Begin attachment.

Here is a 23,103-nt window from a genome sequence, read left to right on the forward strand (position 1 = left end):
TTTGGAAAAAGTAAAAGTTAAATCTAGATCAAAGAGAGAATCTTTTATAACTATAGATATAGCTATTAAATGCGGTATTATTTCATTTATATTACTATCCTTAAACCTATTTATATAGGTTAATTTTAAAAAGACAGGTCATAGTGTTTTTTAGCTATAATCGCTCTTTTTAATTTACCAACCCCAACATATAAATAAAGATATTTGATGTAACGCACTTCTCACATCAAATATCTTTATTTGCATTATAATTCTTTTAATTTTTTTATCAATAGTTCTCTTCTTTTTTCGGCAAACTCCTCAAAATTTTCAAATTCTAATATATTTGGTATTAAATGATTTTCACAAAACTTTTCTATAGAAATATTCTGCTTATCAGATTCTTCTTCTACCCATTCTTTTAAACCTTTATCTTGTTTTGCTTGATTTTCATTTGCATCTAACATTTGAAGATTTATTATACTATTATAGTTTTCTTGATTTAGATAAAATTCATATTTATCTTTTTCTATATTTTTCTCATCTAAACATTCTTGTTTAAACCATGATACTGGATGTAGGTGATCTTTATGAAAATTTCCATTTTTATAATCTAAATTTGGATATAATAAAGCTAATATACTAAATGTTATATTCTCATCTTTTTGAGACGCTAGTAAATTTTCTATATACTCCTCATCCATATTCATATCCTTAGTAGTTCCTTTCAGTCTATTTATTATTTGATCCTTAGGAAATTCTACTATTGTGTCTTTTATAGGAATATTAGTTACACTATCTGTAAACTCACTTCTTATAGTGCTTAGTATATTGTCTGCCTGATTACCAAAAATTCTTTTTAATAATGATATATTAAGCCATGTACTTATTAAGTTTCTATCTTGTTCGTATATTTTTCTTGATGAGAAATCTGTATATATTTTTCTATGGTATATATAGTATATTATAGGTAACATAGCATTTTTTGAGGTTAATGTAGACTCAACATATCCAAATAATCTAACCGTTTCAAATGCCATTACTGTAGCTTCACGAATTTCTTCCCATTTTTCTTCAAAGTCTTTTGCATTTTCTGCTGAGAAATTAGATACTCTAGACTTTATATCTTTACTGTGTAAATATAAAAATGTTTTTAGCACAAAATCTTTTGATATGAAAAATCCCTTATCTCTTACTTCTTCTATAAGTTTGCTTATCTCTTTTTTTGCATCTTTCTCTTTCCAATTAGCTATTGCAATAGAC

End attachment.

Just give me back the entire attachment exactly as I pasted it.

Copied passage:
Here is a 23,103-nt window from a genome sequence, read left to right on the forward strand (position 1 = left end):
TTTGGAAAAAGTAAAAGTTAAATCTAGATCAAAGAGAGAATCTTTTATAACTATAGATATAGCTATTAAATGCGGTATTATTTCATTTATATTACTATCCTTAAACCTATTTATATAGGTTAATTTTAAAAAGACAGGTCATAGTGTTTTTTAGCTATAATCGCTCTTTTTAATTTACCAACCCCAACATATAAATAAAGATATTTGATGTAACGCACTTCTCACATCAAATATCTTTATTTGCATTATAATTCTTTTAATTTTTTTATCAATAGTTCTCTTCTTTTTTCGGCAAACTCCTCAAAATTTTCAAATTCTAATATATTTGGTATTAAATGATTTTCACAAAACTTTTCTATAGAAATATTCTGCTTATCAGATTCTTCTTCTACCCATTCTTTTAAACCTTTATCTTGTTTTGCTTGATTTTCATTTGCATCTAACATTTGAAGATTTATTATACTATTATAGTTTTCTTGATTTAGATAAAATTCATATTTATCTTTTTCTATATTTTTCTCATCTAAACATTCTTGTTTAAACCATGATACTGGATGTAGGTGATCTTTATGAAAATTTCCATTTTTATAATCTAAATTTGGATATAATAAAGCTAATATACTAAATGTTATATTCTCATCTTTTTGAGACGCTAGTAAATTTTCTATATACTCCTCATCCATATTCATATCCTTAGTAGTTCCTTTCAGTCTATTTATTATTTGATCCTTAGGAAATTCTACTATTGTGTCTTTTATAGGAATATTAGTTACACTATCTGTAAACTCACTTCTTATAGTGCTTAGTATATTGTCTGCCTGATTACCAAAAATTCTTTTTAATAATGATATATTAAGCCATGTACTTATTAAGTTTCTATCTTGTTCGTATATTTTTCTTGATGAGAAATCTGTATATATTTTTCTATGGTATATATAGTATATTATAGGTAACATAGCATTTTTTGAGGTTAATGTAGACTCAACATATCCAAATAATCTAACCGTTTCAAATGCCATTACTGTAGCTTCACGAATTTCTTCCCATTTTTCTTCAAAGTCTTTTGCATTTTCTGCTGAGAAATTAGATACTCTAGACTTTATATCTTTACTGTGTAAATATAAAAATGTTTTTAGCACAAAATCTTTTGATATGAAAAATCCCTTATCTCTTACTTCTTCTATAAGTTTGCTTATCTCTTTTTTTGCATCTTTCTCTTTCCAATTAGCTATTGCAATAGAC